S: SECOND CHANCES Jacques Garnier
BC: UNTIL NEXT SEASON
FC: SECOND CHANCES | JACQUES GARNIER
3: Second Chances | Jacques Garnier | © 2013
4: FORWARD Jacques Garnier’s “Second Chances” series is a photographic exploration that depicts the remnants of human intervention and human living within a harsh landscape. Objects are in a state of becoming future archaeological evidence. They are today’s “forgotten dreams” that capture a contemporary nomadism that has been in existence for millennia. In today’s world, the rusted metal, collapsed homes, and the roads to nowhere reflect a failed economy in which people can slip through safety nets easily, and be forgotten just as effortlessly. Day to day living in an arid landscape permeates the work, and so does day-to-day dying. Garnier captures the entropy of the forgotten structures as the desert weather overtakes them. Often, all that remains is a cement foundation, suggesting a landing pad for future dreams that may or may not manifest themselves. The works are reminiscent of two other well-known photographers and their work in the desert. Foremost is Richard Misrach’s dedication to the Southwest desert and his ongoing project since 1979, “Desert Cantos” and John Divola’s more recent “Collapsed Structures.” They and Garnier’s works are both about the beauty of the landscape and also about the human use of the landscape. Neither is pure, but the latter certainly does make the world more impure than desired sometimes, via fires, floods, and war.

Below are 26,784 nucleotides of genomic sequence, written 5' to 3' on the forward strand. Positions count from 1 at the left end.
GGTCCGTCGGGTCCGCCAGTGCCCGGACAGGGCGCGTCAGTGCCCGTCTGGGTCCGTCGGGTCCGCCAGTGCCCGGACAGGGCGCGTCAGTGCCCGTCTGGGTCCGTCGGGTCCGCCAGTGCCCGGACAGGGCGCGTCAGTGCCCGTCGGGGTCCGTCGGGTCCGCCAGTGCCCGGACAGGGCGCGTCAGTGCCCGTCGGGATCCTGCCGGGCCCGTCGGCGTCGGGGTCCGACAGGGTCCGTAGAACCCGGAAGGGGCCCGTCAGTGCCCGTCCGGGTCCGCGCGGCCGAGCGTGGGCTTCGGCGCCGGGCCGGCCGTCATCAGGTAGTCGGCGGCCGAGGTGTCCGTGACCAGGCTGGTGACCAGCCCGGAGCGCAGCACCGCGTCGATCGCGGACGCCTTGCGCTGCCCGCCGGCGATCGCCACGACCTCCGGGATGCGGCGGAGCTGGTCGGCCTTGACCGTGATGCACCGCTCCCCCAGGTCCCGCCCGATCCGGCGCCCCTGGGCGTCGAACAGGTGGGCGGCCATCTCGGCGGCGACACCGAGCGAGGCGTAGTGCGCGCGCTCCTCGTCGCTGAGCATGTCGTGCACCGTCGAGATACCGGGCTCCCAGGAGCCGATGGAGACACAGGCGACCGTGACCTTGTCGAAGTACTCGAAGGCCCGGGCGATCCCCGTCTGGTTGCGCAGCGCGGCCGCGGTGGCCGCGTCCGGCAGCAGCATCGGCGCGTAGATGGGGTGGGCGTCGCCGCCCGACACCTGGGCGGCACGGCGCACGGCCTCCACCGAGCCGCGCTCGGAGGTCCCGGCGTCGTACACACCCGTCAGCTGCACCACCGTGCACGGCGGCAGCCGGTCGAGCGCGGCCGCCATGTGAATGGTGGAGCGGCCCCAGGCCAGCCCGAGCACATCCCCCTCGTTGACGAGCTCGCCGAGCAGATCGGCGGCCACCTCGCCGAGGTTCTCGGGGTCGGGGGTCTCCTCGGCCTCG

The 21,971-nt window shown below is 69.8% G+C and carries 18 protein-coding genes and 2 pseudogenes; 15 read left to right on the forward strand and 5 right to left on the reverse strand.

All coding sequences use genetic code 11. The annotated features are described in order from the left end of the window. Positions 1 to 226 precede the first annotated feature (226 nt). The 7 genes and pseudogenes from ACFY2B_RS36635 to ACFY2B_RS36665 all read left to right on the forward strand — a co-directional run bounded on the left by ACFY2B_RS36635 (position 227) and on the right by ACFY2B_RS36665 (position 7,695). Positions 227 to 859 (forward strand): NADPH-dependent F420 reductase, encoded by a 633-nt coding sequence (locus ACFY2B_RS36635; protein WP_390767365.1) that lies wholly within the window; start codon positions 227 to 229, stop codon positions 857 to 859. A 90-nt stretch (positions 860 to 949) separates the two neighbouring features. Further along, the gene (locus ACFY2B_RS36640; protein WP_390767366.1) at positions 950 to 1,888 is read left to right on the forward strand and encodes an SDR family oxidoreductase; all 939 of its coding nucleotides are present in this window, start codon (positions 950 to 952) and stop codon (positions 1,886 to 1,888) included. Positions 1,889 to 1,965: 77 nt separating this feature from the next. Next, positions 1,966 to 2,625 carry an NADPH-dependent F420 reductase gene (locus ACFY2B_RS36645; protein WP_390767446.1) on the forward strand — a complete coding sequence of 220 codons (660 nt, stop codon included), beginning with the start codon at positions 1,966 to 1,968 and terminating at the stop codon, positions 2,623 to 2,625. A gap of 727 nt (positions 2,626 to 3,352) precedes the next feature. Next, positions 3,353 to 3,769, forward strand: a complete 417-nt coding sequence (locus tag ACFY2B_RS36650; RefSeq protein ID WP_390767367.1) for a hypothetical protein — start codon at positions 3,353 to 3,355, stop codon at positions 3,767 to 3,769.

5: Tyler Stallings Artistic Director, UCR Culver Center for the Arts & Director, UCR Sweeney Art Gallery University of California, Riverside | However, in Garnier’s images there is a sense that, despite whatever harshness humans may impose on the landscape, nature can be even harsher, taking back its horizon line, vegetation and mountains with vengeance. Lastly, and most interestingly, Garnier captures the mindset of the people who once inhabited these crumbling structures. This is underscored by the inclusion of letters in the exhibition by a woman to a husband who once lived in one of the shanties. She is in jail now, a different kind of harsh place. Whether by choice or circumstance, she reveals the effect of the environs then and now. Garnier photographs capture both the effects upon the landscape from human causation and, likewise, its psychological marks upon the people who once inhabited it. | excerpted from "Their Latest Creations"
35: contact information Jacques Garnier P.O. Box 1375, Laguna Beach, CA 9265 email@example.com 714-402-0308 www.jacques-garnier.com © 2013